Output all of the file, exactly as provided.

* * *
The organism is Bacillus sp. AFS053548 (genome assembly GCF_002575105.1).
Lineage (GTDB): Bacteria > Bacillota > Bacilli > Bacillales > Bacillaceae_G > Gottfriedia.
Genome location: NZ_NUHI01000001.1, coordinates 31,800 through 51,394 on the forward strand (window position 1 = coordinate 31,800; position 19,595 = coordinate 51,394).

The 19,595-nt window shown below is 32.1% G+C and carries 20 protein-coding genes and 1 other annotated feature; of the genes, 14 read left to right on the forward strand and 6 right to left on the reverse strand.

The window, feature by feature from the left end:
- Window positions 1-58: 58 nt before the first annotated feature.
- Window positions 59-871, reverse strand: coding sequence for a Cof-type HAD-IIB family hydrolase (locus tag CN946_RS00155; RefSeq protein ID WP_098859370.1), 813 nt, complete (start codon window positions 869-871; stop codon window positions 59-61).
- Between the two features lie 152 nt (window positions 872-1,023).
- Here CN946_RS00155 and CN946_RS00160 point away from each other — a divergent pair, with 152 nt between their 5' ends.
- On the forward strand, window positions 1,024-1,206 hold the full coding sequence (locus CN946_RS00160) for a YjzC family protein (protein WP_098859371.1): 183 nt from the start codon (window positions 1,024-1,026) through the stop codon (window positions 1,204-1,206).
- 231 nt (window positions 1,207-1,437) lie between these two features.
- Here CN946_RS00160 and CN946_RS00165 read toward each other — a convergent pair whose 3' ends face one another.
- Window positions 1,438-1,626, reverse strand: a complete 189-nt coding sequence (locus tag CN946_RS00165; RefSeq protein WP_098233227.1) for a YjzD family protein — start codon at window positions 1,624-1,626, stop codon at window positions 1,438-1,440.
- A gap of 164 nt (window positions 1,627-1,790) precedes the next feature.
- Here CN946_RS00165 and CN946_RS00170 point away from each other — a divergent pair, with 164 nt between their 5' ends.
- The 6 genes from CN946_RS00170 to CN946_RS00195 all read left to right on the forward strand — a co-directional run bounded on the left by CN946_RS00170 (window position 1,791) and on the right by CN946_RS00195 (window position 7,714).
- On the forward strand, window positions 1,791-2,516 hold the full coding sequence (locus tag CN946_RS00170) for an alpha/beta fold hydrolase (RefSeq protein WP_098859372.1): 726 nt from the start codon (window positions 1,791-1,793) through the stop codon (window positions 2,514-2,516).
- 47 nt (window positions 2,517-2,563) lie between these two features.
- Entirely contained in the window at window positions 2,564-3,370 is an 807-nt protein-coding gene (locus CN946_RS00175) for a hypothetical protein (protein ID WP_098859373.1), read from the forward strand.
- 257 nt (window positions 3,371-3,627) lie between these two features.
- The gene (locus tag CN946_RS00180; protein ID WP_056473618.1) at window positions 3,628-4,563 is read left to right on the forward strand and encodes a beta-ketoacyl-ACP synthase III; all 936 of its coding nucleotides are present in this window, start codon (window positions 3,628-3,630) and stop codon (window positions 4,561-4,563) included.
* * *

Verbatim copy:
The organism is Bacillus sp. AFS053548 (genome assembly GCF_002575105.1).
Lineage (GTDB): Bacteria > Bacillota > Bacilli > Bacillales > Bacillaceae_G > Gottfriedia.
Genome location: NZ_NUHI01000001.1, coordinates 31,800 through 51,394 on the forward strand (window position 1 = coordinate 31,800; position 19,595 = coordinate 51,394).

The 19,595-nt window shown below is 32.1% G+C and carries 20 protein-coding genes and 1 other annotated feature; of the genes, 14 read left to right on the forward strand and 6 right to left on the reverse strand.

The window, feature by feature from the left end:
- Window positions 1-58: 58 nt before the first annotated feature.
- Window positions 59-871, reverse strand: coding sequence for a Cof-type HAD-IIB family hydrolase (locus tag CN946_RS00155; RefSeq protein ID WP_098859370.1), 813 nt, complete (start codon window positions 869-871; stop codon window positions 59-61).
- Between the two features lie 152 nt (window positions 872-1,023).
- Here CN946_RS00155 and CN946_RS00160 point away from each other — a divergent pair, with 152 nt between their 5' ends.
- On the forward strand, window positions 1,024-1,206 hold the full coding sequence (locus CN946_RS00160) for a YjzC family protein (protein WP_098859371.1): 183 nt from the start codon (window positions 1,024-1,026) through the stop codon (window positions 1,204-1,206).
- 231 nt (window positions 1,207-1,437) lie between these two features.
- Here CN946_RS00160 and CN946_RS00165 read toward each other — a convergent pair whose 3' ends face one another.
- Window positions 1,438-1,626, reverse strand: a complete 189-nt coding sequence (locus tag CN946_RS00165; RefSeq protein WP_098233227.1) for a YjzD family protein — start codon at window positions 1,624-1,626, stop codon at window positions 1,438-1,440.
- A gap of 164 nt (window positions 1,627-1,790) precedes the next feature.
- Here CN946_RS00165 and CN946_RS00170 point away from each other — a divergent pair, with 164 nt between their 5' ends.
- The 6 genes from CN946_RS00170 to CN946_RS00195 all read left to right on the forward strand — a co-directional run bounded on the left by CN946_RS00170 (window position 1,791) and on the right by CN946_RS00195 (window position 7,714).
- On the forward strand, window positions 1,791-2,516 hold the full coding sequence (locus tag CN946_RS00170) for an alpha/beta fold hydrolase (RefSeq protein WP_098859372.1): 726 nt from the start codon (window positions 1,791-1,793) through the stop codon (window positions 2,514-2,516).
- 47 nt (window positions 2,517-2,563) lie between these two features.
- Entirely contained in the window at window positions 2,564-3,370 is an 807-nt protein-coding gene (locus CN946_RS00175) for a hypothetical protein (protein ID WP_098859373.1), read from the forward strand.
- 257 nt (window positions 3,371-3,627) lie between these two features.
- The gene (locus tag CN946_RS00180; protein ID WP_056473618.1) at window positions 3,628-4,563 is read left to right on the forward strand and encodes a beta-ketoacyl-ACP synthase III; all 936 of its coding nucleotides are present in this window, start codon (window positions 3,628-3,630) and stop codon (window positions 4,561-4,563) included.